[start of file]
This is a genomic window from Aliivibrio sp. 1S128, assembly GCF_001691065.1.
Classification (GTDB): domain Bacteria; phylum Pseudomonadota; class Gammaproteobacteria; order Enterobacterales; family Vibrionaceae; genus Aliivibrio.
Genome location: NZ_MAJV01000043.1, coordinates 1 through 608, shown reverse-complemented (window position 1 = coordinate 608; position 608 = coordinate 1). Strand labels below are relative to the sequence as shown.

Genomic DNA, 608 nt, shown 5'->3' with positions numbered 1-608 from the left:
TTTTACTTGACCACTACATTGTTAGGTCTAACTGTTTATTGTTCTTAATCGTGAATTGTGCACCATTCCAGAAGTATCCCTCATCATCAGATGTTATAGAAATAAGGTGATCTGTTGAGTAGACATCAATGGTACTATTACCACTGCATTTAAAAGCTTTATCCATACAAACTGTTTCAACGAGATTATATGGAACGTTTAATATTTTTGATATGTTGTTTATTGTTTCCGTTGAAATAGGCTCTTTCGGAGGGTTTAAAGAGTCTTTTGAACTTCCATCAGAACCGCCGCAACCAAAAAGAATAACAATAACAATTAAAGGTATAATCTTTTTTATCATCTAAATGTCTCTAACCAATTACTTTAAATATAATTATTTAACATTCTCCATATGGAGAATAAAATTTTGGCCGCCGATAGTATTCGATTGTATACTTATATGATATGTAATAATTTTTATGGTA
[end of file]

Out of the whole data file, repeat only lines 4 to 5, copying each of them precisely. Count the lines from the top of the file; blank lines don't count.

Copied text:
Genomic DNA, 608 nt, shown 5'->3' with positions numbered 1-608 from the left:
TTTTACTTGACCACTACATTGTTAGGTCTAACTGTTTATTGTTCTTAATCGTGAATTGTGCACCATTCCAGAAGTATCCCTCATCATCAGATGTTATAGAAATAAGGTGATCTGTTGAGTAGACATCAATGGTACTATTACCACTGCATTTAAAAGCTTTATCCATACAAACTGTTTCAACGAGATTATATGGAACGTTTAATATTTTTGATATGTTGTTTATTGTTTCCGTTGAAATAGGCTCTTTCGGAGGGTTTAAAGAGTCTTTTGAACTTCCATCAGAACCGCCGCAACCAAAAAGAATAACAATAACAATTAAAGGTATAATCTTTTTTATCATCTAAATGTCTCTAACCAATTACTTTAAATATAATTATTTAACATTCTCCATATGGAGAATAAAATTTTGGCCGCCGATAGTATTCGATTGTATACTTATATGATATGTAATAATTTTTATGGTA